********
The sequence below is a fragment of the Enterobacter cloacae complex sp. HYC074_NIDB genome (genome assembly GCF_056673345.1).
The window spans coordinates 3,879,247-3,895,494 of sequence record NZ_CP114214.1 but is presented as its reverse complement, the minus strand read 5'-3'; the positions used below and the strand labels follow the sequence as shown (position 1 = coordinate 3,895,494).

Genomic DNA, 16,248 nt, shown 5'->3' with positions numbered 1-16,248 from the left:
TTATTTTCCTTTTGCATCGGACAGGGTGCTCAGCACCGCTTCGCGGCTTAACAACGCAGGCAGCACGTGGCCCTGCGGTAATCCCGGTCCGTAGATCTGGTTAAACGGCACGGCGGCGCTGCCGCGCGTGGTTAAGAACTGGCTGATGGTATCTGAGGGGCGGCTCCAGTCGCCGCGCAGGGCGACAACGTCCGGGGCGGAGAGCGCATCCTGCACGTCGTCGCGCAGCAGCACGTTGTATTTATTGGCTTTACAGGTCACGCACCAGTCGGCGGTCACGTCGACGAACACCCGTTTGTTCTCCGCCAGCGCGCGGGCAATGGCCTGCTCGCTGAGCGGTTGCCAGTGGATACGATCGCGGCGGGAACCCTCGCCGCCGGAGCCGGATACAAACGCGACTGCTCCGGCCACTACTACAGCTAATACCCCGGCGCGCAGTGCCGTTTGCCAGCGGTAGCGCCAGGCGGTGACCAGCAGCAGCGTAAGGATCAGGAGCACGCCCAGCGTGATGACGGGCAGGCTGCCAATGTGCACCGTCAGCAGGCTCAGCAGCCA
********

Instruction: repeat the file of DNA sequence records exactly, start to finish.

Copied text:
The sequence below is a fragment of the Enterobacter cloacae complex sp. HYC074_NIDB genome (genome assembly GCF_056673345.1).
The window spans coordinates 3,879,247-3,895,494 of sequence record NZ_CP114214.1 but is presented as its reverse complement, the minus strand read 5'-3'; the positions used below and the strand labels follow the sequence as shown (position 1 = coordinate 3,895,494).

Genomic DNA, 16,248 nt, shown 5'->3' with positions numbered 1-16,248 from the left:
TTATTTTCCTTTTGCATCGGACAGGGTGCTCAGCACCGCTTCGCGGCTTAACAACGCAGGCAGCACGTGGCCCTGCGGTAATCCCGGTCCGTAGATCTGGTTAAACGGCACGGCGGCGCTGCCGCGCGTGGTTAAGAACTGGCTGATGGTATCTGAGGGGCGGCTCCAGTCGCCGCGCAGGGCGACAACGTCCGGGGCGGAGAGCGCATCCTGCACGTCGTCGCGCAGCAGCACGTTGTATTTATTGGCTTTACAGGTCACGCACCAGTCGGCGGTCACGTCGACGAACACCCGTTTGTTCTCCGCCAGCGCGCGGGCAATGGCCTGCTCGCTGAGCGGTTGCCAGTGGATACGATCGCGGCGGGAACCCTCGCCGCCGGAGCCGGATACAAACGCGACTGCTCCGGCCACTACTACAGCTAATACCCCGGCGCGCAGTGCCGTTTGCCAGCGGTAGCGCCAGGCGGTGACCAGCAGCAGCGTAAGGATCAGGAGCACGCCCAGCGTGATGACGGGCAGGCTGCCAATGTGCACCGTCAGCAGGCTCAGCAGCCA